Erich Reitenbach's picture
Erich Reitenbach
Elementary Technology Intergrator

Socrative is a wonderful tool for this. Also Educreations is excellent for metacognition - the knowing about knowing. The student can show a skill like math or writing for example and do a voice recording indicating their mastery of the item.

Becky's picture
Gifted Education Specialist

I use entrance tickets to learn the students' prior knowledge. If we are doing a Socratic discussion about an event, text, picture, they have to have studied it ahead of time. The entry ticket asks a question that will tell me if they have studied it. Students who are not ready for the discussion part, are positioned just behind the discussion circle and take notes on the process. Did everyone have a chance to speak? Did anyone monopolize the conversation? Did points made always go back to the source material? Students become much better listeners and participants by participating in BOTH roles and no one is left out or punished. If i am teaching how to puctuate quotations or cite references, for example, the entry ticket tells me if the students already have mastery so they don't sit through stuff they've already mastered (I use 80-80% as my mastery cut-off). They should also be learning something new.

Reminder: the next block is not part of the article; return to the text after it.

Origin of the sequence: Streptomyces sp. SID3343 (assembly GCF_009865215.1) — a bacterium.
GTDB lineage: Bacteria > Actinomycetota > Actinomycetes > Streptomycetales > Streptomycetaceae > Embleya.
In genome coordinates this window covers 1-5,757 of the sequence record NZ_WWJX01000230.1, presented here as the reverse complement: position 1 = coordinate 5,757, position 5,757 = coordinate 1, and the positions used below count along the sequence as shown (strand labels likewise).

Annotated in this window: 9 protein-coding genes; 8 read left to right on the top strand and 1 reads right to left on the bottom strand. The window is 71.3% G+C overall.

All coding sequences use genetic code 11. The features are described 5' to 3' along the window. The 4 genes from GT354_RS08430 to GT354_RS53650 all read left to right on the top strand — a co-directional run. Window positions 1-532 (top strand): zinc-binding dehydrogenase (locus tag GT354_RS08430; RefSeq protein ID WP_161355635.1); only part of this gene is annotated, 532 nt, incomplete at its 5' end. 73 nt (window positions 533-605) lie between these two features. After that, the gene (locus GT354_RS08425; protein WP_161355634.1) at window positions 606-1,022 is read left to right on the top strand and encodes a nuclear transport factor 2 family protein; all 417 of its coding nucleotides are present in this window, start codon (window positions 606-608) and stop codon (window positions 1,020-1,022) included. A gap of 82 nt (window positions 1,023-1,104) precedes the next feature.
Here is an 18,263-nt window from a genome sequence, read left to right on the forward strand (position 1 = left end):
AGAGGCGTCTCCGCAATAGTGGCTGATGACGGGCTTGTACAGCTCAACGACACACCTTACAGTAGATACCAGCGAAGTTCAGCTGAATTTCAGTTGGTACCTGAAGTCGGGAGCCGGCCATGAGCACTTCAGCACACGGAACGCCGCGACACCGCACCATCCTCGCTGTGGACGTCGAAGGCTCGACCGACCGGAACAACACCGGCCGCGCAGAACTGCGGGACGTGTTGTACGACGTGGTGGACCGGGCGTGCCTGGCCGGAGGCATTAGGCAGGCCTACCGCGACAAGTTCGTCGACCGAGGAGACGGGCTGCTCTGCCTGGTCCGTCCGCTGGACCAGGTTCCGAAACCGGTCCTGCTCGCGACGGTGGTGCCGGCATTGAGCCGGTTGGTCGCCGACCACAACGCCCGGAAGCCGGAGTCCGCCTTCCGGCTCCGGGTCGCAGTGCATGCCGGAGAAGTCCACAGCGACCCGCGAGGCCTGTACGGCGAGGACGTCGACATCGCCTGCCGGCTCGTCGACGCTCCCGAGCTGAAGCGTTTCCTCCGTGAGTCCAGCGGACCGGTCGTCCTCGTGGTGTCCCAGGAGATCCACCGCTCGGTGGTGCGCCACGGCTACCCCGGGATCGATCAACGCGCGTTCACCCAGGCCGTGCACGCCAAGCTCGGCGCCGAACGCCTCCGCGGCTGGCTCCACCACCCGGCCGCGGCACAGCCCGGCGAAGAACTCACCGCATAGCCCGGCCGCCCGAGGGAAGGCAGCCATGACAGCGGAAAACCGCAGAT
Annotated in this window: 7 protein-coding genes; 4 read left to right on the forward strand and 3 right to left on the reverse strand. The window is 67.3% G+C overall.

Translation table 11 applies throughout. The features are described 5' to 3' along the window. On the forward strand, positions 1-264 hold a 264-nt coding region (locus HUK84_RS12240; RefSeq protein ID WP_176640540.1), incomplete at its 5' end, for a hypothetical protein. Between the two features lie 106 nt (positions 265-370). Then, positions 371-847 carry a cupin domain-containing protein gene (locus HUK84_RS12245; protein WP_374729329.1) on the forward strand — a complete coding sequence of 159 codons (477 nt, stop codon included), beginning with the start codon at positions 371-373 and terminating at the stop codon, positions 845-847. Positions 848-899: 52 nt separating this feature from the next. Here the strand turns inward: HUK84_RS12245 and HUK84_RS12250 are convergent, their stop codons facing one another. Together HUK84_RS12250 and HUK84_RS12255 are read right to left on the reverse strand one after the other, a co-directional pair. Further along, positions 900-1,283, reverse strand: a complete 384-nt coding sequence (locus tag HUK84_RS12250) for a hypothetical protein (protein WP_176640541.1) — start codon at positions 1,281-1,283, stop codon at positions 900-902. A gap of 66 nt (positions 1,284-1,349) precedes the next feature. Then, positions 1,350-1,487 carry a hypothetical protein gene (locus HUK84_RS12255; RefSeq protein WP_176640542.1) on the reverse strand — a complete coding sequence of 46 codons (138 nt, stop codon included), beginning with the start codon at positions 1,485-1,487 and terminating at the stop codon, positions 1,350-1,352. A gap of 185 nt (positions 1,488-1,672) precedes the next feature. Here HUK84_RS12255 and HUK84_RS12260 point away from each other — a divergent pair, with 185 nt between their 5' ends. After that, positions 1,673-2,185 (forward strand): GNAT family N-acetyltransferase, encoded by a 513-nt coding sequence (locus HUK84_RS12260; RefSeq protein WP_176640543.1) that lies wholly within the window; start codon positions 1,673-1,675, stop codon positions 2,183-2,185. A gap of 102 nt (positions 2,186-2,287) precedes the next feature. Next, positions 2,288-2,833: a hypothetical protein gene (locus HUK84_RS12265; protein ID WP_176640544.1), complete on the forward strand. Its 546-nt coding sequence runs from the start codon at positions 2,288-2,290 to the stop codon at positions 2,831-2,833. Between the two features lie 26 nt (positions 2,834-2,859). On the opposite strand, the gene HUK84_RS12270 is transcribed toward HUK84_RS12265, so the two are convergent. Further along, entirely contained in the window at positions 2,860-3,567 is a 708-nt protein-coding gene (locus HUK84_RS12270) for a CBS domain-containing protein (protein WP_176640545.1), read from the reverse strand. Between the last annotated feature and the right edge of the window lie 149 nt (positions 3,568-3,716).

GreenTeacher's picture

I believe the exit slip is a great formative assessment. My students are usually asked to take into consideration different topics they learned in class that day and compare or contrast or determine the cause and effect with another topic learned earlier that week or those before. I have not considered letting students rate their understanding of a lesson in an exit slip (such as 1-5). I usually ask them to give a thumbs up, down, or sideways so I could get a quick glimpse. On the other hand, having students write a number on the slip along with an assessment question would allow more privacy for the students; they perhaps would be more honest. Students could even respond with questions directed for me. I also like the idea using exit slips to activate prior knowledge and surveying students. As Becky mentioned in her post, I also use an entrance ticket. However, my entrance ticket is verbal. Students are asked a question at the door (a number of questions are asked at random). In order to enter the classroom, students must answer correctly. This allows me to get an idea if students studied or what they remember.

Sign in to comment. Not a member? Register.